Recommended Reading

Lately I've been gravitating toward short stories and biographies. I love getting a glimpse of different perspectives and particularly the powerful influence of one's childhood.
What has piqued your interest lately?

Recommended Reading No. 3

Here are snippets from all four:

1. “Goodbye, My Brother” (John Cheever) – "I have grown too old now to think that I can judge the sentiments of others, but I was conscious of the tension between Lawrence and Mother, and I knew some of the history of it. Lawrence couldn't have been more than sixteen years old when he decided that Mother was frivolous, mischievous, destructive, and overly strong. When he had determined this, he decided to separate himself from her. He was at boarding school then, and I remember that he did not come home for Christmas. He spent Christmas with a friend. He came home very seldom after he had made this unfavorable judgment on Mother, and when he did come home, he always tried, in his conversation, to remind her of his estrangement. When he married Ruth, he did not tell Mother. He did not tell her when his children were born. But in spite of these principled and lengthy exertions he seemed, unlike the rest of us, never to have enjoyed any separation, and when they are together, you feel at once a tension, an unclearness." (P. 16)

2. Blue Nights (Joan Didion)
"I continue opening boxes.
I find more faded and cracked photographs than I want ever again to see.
I find many engraved invitations to the weddings of people who are no longer married.
I find many mass cards from the funerals of people whose faces I no longer remember.
In theory these momentos serve to bring back the moment.
In fact they serve only to make clear how inadequately I appreciated the moment when it was here.
How inadequately I appreciated the moment when it was here is something else I could never afford to see." (P. 46)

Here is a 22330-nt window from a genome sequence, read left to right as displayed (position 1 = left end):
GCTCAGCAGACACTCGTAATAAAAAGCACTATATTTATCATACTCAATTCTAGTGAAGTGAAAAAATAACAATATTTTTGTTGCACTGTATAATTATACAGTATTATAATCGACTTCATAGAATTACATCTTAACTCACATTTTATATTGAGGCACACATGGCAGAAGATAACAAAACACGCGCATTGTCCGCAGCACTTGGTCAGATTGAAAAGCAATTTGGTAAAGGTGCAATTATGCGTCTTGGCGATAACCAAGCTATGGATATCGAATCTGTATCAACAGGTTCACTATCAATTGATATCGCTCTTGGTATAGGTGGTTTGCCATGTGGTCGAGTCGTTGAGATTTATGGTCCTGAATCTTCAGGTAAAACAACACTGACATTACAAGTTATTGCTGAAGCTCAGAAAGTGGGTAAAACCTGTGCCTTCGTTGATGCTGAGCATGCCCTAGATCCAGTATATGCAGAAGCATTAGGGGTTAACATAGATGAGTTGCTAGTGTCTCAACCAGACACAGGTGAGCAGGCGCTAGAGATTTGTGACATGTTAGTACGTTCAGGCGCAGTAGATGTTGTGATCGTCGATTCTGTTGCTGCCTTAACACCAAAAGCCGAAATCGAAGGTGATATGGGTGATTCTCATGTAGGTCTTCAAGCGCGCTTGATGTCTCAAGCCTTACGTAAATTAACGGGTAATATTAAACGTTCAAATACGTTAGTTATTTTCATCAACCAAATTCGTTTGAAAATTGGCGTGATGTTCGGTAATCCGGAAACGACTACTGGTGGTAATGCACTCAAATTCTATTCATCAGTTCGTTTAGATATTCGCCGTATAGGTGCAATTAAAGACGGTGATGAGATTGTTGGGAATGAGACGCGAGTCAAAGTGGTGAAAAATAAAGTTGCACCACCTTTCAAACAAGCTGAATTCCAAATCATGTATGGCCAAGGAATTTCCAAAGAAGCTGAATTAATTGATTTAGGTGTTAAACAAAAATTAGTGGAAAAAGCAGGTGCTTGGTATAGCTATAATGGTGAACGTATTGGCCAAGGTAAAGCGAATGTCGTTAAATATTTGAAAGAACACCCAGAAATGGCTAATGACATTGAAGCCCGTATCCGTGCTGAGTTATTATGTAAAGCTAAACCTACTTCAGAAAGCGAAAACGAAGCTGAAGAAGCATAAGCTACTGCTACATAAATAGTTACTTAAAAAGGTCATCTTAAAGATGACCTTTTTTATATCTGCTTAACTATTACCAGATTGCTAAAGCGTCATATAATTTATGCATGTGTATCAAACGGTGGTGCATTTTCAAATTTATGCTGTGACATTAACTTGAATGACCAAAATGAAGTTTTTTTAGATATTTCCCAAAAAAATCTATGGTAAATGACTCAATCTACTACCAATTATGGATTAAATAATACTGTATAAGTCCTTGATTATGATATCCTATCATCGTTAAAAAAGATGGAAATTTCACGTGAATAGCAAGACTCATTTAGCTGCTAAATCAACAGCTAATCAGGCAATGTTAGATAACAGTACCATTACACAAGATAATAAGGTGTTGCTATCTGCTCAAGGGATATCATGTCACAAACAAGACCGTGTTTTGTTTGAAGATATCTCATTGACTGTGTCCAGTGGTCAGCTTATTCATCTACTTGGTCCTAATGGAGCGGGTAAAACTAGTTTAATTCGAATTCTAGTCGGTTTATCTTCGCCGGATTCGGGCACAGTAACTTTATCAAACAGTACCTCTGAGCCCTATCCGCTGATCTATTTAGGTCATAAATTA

3. Grace: A Memoir (Grade Coddington)  "Yves Saint Laurent was one I never skipped. He was modern. He proposed an entirely different couture, one that reflected the influences of youth, popular music, and what was happening in and around the streets of Paris's Left Bank. It was not at all for little old ladies. Cardin and Courr├Ęges were modern too back then, but theirs was a different kind of modernity: It was futuristic, and I don't usually "get" futuristic, because I think it's just an effect. Dior I found a bit shocking. There was always one point in the show where they sent out three exotic fur coats together in a group for les petites bourgeoises and they were usually made from some extremely endangered species like snow leopard. I considered it rather disgraceful and didn't care for Dior at that time." (P. 100)

4. Roasting in Hell's Kitchen: Temper Tantrums, F Words, and the Pursuit of Perfection (Gordon Ramsay) – "We spent a lot of time practising our menus. We always trial new dishes over and over until they are perfect. As a result, the menu at Claridge's was, and still is, exquisite. You can start with a beautiful dish like a smoked eel and celeriac soup with crushed ratte potatoes and poached quail's eggs; follow it with a roast cannon of new season's Cornish lamb served with confit shoulder, white bean puree, baby leeks and rosemary jus; and finish with a classic carmelised tarte tatin flavoured with cardamom, and vanilla ice cream. Or, if you fancy something a little lighter, you could start off with a chilled Charentais melon soup served with a Cornish crab vinaigrette, followed by baked baby sea bass served with roasted fennel and confit garlic, and finish with blood orange semi-freddo with an Earl Grey tea sorbet and glazed pink grapefruit." (P. 177-178)

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